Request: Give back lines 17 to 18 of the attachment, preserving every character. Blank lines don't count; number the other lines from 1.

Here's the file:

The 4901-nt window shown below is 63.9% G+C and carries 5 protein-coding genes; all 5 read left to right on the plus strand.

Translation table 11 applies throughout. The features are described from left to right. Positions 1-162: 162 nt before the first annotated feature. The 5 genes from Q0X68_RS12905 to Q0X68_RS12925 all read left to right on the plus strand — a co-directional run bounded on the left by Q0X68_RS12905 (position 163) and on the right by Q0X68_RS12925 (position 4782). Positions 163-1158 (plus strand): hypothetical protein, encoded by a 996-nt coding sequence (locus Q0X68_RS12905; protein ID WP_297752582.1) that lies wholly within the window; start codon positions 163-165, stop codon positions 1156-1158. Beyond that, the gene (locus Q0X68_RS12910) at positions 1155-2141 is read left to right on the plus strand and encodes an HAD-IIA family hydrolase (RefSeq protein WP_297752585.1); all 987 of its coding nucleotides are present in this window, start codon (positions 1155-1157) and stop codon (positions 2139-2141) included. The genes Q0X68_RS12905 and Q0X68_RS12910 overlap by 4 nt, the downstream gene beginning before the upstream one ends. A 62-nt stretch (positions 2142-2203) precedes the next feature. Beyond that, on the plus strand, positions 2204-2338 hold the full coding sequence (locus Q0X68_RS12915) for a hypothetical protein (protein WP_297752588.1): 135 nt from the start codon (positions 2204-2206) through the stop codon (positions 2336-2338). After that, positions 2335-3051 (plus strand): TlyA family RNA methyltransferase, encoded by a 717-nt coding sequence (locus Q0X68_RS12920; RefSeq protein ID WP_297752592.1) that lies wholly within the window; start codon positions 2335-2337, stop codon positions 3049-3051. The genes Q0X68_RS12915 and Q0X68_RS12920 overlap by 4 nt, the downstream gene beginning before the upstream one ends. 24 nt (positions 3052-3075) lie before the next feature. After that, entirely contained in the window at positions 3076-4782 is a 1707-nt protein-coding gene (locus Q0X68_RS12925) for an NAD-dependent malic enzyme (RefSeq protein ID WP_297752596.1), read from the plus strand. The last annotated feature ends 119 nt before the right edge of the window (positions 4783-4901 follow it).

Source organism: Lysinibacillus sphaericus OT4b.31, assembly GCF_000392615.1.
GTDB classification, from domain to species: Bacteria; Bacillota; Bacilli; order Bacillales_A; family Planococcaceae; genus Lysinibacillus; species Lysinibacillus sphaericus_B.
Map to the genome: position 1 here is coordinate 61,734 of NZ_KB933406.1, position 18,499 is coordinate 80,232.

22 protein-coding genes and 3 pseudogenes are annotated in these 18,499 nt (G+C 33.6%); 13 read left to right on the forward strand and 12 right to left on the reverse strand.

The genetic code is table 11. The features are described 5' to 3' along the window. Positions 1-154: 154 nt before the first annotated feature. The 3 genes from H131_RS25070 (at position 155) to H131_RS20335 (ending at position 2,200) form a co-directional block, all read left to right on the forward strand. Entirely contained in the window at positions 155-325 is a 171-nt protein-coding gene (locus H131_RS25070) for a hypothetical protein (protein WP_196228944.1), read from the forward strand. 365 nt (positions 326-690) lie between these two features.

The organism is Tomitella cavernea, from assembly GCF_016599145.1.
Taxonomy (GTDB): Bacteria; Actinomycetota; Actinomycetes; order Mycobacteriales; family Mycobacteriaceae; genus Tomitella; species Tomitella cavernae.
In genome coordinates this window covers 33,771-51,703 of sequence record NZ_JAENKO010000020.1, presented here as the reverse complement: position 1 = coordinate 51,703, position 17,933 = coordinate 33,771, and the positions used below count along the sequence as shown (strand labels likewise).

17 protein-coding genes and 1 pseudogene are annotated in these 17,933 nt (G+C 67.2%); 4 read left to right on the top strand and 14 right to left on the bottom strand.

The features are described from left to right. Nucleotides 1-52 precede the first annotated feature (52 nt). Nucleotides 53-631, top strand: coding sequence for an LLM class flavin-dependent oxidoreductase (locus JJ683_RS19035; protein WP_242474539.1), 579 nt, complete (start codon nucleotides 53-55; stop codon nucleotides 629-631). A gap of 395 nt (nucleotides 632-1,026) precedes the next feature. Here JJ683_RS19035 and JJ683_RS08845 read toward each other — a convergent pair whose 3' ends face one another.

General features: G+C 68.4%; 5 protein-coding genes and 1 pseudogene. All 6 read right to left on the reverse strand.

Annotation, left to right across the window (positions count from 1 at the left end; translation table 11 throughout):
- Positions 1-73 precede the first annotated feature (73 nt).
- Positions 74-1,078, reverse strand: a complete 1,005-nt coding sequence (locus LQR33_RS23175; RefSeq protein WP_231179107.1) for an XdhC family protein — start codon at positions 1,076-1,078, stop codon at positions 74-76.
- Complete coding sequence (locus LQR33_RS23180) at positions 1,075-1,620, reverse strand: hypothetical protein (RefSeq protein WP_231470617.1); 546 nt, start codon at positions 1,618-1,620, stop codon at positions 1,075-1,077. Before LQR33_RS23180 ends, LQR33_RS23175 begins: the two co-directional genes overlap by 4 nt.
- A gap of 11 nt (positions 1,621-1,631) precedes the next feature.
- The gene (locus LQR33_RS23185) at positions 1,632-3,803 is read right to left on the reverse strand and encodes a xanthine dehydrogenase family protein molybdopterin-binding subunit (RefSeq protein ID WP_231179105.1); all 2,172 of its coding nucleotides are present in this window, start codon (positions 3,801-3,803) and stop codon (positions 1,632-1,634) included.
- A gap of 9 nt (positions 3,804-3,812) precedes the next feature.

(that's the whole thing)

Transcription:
- Complete coding sequence (locus LQR33_RS23180) at positions 1,075-1,620, reverse strand: hypothetical protein (RefSeq protein WP_231470617.1); 546 nt, start codon at positions 1,618-1,620, stop codon at positions 1,075-1,077. Before LQR33_RS23180 ends, LQR33_RS23175 begins: the two co-directional genes overlap by 4 nt.
- A gap of 11 nt (positions 1,621-1,631) precedes the next feature.